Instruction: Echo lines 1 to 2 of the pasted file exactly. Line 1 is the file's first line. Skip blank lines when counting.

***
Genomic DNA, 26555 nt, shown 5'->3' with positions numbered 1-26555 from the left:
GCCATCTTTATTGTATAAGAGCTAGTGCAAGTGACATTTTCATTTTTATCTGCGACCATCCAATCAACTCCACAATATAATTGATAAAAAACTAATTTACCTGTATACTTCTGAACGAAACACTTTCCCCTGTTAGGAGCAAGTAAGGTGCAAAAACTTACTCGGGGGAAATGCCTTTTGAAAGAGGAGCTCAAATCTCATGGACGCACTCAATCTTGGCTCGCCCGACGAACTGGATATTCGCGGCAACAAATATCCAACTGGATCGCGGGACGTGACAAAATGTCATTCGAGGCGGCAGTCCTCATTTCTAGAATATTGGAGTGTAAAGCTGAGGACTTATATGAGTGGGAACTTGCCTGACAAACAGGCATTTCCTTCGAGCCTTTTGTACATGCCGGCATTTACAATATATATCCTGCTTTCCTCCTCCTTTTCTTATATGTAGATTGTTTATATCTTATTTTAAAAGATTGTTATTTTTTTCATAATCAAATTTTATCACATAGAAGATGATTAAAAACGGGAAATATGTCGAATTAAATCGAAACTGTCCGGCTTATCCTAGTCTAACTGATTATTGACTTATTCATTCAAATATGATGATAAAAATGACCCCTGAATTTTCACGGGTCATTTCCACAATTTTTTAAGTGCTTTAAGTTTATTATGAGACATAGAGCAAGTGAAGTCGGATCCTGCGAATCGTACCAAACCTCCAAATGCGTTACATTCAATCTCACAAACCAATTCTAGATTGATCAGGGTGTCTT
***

Genomic DNA, 26555 nt, shown 5'->3' with positions numbered 1-26555 from the left:
GCCATCTTTATTGTATAAGAGCTAGTGCAAGTGACATTTTCATTTTTATCTGCGACCATCCAATCAACTCCACAATATAATTGATAAAAAACTAATTTACCTGTATACTTCTGAACGAAACACTTTCCCCTGTTAGGAGCAAGTAAGGTGCAAAAACTTACTCGGGGGAAATGCCTTTTGAAAGAGGAGCTCAAATCTCATGGACGCACTCAATCTTGGCTCGCCCGACGAACTGGATATTCGCGGCAACAAATATCCAACTGGATCGCGGGACGTGACAAAATGTCATTCGAGGCGGCAGTCCTCATTTCTAGAATATTGGAGTGTAAAGCTGAGGACTTATATGAGTGGGAACTTGCCTGACAAACAGGCATTTCCTTCGAGCCTTTTGTACATGCCGGCATTTACAATATATATCCTGCTTTCCTCCTCCTTTTCTTATATGTAGATTGTTTATATCTTATTTTAAAAGATTGTTATTTTTTTCATAATCAAATTTTATCACATAGAAGATGATTAAAAACGGGAAATATGTCGAATTAAATCGAAACTGTCCGGCTTATCCTAGTCTAACTGATTATTGACTTATTCATTCAAATATGATGATAAAAATGACCCCTGAATTTTCACGGGTCATTTCCACAATTTTTTAAGTGCTTTAAGTTTATTATGAGACATAGAGCAAGTGAAGTCGGATCCTGCGAATCGTACCAAACCTCCAAATGCGTTACATTCAATCTCACAAACCAATTCTAGATTGATCAGGGTGTCTT